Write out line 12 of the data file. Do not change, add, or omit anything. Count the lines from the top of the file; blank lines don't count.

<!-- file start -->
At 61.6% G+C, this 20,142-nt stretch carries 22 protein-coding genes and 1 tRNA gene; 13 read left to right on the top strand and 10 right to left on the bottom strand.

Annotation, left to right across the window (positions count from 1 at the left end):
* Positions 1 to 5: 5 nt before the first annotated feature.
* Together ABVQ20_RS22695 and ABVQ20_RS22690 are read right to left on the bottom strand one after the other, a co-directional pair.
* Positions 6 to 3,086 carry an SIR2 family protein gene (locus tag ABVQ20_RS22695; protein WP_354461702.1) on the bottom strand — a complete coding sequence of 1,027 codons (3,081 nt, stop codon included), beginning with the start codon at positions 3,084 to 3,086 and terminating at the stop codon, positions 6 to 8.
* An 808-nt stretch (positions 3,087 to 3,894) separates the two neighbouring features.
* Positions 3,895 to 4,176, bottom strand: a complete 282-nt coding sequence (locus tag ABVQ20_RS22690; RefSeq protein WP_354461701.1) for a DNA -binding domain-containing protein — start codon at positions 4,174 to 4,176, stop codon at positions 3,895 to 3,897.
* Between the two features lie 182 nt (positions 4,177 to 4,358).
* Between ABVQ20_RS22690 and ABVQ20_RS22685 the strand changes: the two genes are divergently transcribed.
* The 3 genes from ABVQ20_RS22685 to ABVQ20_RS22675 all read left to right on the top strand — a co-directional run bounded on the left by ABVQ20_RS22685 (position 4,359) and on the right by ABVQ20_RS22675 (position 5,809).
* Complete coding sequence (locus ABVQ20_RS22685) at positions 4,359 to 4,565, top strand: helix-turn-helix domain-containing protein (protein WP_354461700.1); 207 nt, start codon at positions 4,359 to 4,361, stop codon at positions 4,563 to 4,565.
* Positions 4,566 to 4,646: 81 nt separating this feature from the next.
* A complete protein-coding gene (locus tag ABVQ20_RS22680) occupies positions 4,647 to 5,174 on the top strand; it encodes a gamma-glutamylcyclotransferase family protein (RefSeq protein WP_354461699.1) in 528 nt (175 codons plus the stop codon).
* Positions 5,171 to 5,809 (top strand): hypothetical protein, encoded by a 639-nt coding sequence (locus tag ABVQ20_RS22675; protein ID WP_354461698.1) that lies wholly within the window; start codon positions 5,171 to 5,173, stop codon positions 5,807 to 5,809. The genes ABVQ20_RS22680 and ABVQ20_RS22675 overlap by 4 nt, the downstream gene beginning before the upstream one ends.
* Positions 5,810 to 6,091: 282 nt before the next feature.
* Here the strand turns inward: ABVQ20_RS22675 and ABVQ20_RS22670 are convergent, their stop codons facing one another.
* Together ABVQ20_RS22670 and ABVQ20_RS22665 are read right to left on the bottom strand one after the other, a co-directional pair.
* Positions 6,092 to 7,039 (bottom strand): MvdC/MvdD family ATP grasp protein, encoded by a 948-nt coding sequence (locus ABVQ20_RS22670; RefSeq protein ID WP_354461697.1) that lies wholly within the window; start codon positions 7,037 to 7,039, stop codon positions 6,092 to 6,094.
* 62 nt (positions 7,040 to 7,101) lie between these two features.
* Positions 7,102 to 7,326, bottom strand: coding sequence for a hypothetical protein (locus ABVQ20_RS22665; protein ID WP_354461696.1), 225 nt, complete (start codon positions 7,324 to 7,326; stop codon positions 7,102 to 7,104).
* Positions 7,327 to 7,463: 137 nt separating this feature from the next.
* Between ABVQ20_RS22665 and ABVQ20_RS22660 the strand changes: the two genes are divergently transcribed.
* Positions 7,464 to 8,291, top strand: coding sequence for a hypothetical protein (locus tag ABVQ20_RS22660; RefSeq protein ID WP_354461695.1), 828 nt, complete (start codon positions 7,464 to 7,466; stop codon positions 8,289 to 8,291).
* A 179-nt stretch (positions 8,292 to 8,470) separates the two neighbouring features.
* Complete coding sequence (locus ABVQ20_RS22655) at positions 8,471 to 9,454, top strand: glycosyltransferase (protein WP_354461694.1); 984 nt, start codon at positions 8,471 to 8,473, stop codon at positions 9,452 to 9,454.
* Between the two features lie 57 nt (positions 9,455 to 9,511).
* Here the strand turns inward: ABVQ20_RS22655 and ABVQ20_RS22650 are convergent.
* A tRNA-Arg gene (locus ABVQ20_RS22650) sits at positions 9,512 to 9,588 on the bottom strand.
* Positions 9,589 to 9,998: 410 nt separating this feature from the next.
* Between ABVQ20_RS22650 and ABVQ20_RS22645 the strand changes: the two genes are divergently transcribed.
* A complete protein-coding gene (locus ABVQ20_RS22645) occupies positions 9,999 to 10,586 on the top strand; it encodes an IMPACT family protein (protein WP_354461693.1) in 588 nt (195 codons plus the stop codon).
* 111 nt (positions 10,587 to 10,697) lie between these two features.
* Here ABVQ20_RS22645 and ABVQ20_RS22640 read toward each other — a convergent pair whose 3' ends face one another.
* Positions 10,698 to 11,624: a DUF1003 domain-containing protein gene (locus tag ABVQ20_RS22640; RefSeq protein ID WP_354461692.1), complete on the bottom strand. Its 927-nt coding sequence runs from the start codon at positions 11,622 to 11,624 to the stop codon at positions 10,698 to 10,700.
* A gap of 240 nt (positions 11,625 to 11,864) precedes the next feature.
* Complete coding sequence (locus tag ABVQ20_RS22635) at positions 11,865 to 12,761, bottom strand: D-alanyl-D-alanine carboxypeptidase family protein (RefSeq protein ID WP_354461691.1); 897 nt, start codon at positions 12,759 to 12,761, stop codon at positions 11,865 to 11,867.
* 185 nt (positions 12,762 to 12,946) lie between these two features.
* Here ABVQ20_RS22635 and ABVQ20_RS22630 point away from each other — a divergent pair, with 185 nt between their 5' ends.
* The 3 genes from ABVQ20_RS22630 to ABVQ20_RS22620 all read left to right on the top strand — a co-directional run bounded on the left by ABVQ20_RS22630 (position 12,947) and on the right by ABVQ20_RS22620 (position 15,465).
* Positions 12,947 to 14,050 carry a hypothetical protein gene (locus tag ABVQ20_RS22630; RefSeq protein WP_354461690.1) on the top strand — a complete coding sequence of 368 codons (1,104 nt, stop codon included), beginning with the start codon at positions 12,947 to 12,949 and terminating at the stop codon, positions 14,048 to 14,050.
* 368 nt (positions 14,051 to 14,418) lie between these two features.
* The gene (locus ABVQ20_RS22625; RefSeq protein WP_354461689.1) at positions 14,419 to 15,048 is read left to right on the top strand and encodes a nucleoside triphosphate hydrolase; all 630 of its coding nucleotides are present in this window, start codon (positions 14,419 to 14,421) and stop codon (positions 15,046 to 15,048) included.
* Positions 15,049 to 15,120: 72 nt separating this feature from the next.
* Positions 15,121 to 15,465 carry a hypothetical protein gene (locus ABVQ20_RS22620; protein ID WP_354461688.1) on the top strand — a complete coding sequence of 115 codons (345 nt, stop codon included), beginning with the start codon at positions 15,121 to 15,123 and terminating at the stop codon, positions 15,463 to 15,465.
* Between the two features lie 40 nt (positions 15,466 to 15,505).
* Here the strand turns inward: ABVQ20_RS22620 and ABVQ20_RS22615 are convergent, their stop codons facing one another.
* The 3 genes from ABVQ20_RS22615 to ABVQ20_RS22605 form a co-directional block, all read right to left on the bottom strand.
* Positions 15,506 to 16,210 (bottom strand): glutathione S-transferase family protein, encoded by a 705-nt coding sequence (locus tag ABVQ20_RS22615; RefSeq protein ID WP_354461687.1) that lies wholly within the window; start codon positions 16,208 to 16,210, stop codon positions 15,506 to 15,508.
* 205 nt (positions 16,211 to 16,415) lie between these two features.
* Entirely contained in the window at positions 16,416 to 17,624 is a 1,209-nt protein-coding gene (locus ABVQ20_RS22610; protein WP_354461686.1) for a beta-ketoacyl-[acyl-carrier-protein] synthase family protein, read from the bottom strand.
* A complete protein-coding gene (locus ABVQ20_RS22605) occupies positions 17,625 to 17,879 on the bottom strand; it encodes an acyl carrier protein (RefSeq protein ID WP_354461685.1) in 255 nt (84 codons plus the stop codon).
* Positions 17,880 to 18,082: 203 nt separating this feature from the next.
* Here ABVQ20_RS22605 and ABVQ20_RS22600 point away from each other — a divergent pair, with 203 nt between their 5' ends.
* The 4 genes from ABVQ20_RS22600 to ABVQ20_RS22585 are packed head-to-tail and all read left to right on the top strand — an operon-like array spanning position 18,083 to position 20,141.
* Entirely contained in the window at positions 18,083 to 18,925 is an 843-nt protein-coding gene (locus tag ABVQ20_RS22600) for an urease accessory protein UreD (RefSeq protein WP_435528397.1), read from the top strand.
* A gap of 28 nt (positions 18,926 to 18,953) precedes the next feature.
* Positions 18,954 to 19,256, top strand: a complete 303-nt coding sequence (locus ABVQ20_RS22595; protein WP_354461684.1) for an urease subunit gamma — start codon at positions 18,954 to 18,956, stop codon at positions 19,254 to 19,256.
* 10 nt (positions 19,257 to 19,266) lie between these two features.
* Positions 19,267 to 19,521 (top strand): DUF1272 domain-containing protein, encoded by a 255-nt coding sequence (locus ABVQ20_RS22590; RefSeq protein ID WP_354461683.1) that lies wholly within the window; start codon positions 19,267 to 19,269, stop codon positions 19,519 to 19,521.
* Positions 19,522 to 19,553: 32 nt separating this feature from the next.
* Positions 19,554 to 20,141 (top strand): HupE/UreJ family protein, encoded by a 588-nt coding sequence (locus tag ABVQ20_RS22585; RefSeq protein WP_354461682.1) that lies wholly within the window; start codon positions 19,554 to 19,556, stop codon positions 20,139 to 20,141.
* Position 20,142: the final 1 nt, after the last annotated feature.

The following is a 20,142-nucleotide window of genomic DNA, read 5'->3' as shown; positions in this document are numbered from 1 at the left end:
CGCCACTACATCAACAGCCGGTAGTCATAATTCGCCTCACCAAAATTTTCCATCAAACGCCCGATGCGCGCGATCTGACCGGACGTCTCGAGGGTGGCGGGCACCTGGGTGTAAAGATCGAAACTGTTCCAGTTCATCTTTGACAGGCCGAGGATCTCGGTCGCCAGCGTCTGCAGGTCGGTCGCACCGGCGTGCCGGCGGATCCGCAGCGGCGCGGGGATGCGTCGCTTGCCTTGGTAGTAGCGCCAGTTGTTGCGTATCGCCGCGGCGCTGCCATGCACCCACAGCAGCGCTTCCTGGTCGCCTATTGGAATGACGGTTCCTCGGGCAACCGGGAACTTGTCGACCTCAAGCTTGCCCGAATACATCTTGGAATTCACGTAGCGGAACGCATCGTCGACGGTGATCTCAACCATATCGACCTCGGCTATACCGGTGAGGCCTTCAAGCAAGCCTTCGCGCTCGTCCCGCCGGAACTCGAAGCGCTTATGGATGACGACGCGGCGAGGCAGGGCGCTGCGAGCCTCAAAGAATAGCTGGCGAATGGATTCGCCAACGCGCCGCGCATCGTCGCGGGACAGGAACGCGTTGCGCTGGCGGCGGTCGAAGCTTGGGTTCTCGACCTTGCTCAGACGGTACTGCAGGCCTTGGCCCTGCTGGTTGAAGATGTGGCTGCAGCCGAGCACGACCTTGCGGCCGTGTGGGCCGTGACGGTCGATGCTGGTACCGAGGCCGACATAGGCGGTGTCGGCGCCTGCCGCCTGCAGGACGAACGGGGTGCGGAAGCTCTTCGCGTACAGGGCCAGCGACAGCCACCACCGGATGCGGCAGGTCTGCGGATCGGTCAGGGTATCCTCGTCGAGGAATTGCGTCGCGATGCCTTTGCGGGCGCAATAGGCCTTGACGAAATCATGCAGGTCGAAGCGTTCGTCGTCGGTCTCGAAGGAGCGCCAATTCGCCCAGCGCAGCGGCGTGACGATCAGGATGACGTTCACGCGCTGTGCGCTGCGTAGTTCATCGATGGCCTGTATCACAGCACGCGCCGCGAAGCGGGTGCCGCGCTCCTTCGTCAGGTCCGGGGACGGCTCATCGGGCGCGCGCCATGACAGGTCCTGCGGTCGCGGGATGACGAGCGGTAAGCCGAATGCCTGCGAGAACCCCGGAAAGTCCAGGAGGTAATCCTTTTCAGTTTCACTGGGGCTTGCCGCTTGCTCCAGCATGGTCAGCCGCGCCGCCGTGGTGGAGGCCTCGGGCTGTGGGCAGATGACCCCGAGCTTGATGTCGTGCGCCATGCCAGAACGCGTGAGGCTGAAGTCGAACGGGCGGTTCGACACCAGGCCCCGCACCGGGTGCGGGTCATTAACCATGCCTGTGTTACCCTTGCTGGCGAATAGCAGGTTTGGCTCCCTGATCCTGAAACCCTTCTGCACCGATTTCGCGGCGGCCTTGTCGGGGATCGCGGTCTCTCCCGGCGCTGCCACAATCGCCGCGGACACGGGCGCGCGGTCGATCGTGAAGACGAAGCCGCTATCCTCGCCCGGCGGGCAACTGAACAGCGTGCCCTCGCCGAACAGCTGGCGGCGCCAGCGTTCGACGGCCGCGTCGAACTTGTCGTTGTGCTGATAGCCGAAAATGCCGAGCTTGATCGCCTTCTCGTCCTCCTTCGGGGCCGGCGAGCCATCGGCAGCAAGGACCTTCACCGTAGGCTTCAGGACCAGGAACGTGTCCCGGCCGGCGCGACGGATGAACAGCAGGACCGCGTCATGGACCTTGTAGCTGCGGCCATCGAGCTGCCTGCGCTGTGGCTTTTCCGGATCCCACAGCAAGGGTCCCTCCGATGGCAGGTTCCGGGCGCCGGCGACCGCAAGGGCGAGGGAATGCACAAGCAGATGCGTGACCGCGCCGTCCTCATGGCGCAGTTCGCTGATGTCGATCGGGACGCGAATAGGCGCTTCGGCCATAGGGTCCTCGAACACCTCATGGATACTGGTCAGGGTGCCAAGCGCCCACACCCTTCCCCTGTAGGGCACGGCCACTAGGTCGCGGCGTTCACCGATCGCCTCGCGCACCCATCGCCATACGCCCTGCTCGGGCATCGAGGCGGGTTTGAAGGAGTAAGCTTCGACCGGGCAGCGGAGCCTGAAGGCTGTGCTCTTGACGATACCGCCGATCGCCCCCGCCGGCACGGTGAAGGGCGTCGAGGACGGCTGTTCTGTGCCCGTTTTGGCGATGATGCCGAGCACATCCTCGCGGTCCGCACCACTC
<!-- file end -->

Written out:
* Positions 4,566 to 4,646: 81 nt separating this feature from the next.